Andrea Sutcliffe, Chief Inspector of Adult Social Care at the Care Quality Commission
Last autumn in our State of Care report to Parliament, the Care Quality Commission declared that adult social care is approaching a tipping point as a combination of increased levels of unmet need, variability in quality, providers struggling to improve, increased costs and reduced public funding threaten to take these vital services into a spiral of decline. In Budget week, these concerns remain and today are brought into sharp focus as the owners of Mossley Manor care home in Liverpool are sentenced following CQC’s successful criminal prosecution against them.
The financial pressures facing the sector are real, but this case highlights that there can be no excuse for poor care. No provider worth their salt would cut corners on their legal responsibilities to deliver safe and compassionate care even when money is tight. I will not tolerate incidents of failing care and neither should anyone else. As a society we have to speak up and act on behalf of all those in vulnerable circumstances who must have confidence that their social care services are reliable, treat them with dignity and respect and enable them to live the life they want.
Since introducing our new way of inspecting and rating services in October 2014 we have completed over 30,000 inspections of adult social care services. We know most services meet the Mum Test — care we would be happy for anyone we love to receive. We don’t hear enough about that good care — the commitment and dedication of skilled staff, the innovation and creativity that can transform people’s lives, the heart-warming stories of comfort and support.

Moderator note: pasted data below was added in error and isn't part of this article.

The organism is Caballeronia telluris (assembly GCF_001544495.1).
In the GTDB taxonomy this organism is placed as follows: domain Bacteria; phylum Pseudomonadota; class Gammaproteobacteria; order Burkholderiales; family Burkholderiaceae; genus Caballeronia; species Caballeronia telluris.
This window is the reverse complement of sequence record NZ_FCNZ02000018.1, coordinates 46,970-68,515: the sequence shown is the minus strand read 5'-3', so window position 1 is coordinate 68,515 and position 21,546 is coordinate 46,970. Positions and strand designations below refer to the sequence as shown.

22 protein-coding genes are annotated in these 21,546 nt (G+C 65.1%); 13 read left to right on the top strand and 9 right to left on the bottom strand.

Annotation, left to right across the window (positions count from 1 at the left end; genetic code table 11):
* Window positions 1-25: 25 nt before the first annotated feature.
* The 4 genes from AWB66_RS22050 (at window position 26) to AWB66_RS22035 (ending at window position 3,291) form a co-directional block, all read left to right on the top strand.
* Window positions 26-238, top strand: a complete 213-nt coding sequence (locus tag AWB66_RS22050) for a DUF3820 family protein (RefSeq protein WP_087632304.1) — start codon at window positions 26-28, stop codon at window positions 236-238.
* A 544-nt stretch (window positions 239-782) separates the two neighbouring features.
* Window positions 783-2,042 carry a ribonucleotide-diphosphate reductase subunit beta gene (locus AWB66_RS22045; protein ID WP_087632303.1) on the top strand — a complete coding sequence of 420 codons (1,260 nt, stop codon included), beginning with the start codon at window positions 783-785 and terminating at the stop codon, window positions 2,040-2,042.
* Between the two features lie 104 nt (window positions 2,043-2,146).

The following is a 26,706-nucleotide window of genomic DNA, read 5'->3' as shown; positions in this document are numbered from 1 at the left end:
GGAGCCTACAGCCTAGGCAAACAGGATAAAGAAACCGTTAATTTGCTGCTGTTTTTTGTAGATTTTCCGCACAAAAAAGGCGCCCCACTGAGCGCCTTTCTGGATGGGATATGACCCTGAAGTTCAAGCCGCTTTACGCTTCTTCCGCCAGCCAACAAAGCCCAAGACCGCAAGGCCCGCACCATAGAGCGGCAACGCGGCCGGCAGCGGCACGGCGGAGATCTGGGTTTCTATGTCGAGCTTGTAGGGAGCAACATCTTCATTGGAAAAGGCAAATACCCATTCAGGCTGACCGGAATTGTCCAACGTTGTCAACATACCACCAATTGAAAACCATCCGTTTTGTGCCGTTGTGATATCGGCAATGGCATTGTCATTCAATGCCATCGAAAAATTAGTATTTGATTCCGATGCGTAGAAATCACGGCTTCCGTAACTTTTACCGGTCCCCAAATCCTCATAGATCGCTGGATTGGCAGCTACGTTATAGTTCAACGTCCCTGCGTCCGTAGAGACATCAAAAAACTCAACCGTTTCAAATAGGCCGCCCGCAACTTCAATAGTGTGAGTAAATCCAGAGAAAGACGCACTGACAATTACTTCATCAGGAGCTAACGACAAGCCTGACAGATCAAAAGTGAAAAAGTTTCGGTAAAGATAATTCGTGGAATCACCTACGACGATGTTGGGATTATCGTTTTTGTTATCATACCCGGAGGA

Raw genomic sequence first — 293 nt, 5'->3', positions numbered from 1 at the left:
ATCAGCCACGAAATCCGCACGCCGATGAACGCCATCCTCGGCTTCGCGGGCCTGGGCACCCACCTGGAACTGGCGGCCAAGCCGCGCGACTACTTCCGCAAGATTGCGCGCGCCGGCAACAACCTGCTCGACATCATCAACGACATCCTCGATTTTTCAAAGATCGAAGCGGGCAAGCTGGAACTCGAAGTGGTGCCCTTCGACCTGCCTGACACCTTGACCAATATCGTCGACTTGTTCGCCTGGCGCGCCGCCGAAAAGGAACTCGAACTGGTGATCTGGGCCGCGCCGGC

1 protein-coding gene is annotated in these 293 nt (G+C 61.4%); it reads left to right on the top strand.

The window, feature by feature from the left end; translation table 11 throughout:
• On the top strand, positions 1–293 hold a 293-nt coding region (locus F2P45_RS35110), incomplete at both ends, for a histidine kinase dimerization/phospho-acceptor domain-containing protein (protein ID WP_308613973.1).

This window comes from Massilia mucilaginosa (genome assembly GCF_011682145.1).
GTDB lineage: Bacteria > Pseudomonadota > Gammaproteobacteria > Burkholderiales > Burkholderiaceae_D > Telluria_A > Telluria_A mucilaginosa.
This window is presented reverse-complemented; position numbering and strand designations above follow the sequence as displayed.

But that is not the reality for everyone. Against a backdrop of rising demand and limited resources, we need sustainable solutions to address these unacceptable variations.
CQC has an important part to play and changes in the Care Act mean we are better able to tackle situations of people experiencing unsafe and harmful care by criminally holding providers and individuals to account for serious failures in how services are provided.
When we discovered the appalling care at Mossley Manor care home and the dreadful impact on people living there, we took immediate action to stop it and we also decided to prosecute the owners for these serious failures. Today’s sentencing hearing is our fourth successful prosecution and makes clear that those who expose people to unsafe and harmful care will not be allowed to get off scot free.
But relying on the regulator for good care is not enough. Everyone — government, providers, commissioners and funders, the NHS and other national bodies — we all have a responsibility to listen and respond to people using services, their carers and families and make adult social care the priority it deserves to be.